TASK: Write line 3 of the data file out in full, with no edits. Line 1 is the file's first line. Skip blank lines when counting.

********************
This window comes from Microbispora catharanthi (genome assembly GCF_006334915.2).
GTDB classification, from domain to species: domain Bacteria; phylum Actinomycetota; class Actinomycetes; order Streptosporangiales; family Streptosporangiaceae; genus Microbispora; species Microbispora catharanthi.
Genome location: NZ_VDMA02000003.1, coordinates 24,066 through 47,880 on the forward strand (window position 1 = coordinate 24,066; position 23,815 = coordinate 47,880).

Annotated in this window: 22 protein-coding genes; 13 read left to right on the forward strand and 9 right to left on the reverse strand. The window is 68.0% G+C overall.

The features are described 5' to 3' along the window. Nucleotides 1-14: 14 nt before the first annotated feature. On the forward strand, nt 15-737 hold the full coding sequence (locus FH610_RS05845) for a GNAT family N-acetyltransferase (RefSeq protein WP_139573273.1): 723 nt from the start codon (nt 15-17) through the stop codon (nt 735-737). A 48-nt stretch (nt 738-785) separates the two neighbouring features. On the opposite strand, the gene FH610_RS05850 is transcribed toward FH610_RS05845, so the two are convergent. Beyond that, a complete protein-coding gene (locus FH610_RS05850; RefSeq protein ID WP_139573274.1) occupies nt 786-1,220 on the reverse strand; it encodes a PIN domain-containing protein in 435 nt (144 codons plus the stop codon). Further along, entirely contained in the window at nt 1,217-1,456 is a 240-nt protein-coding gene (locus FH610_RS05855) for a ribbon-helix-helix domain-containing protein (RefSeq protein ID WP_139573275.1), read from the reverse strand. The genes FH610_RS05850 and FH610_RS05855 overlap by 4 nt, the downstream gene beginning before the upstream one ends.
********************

Genome location: NZ_VDMA02000003.1, coordinates 24,066 through 47,880 on the forward strand (window position 1 = coordinate 24,066; position 23,815 = coordinate 47,880).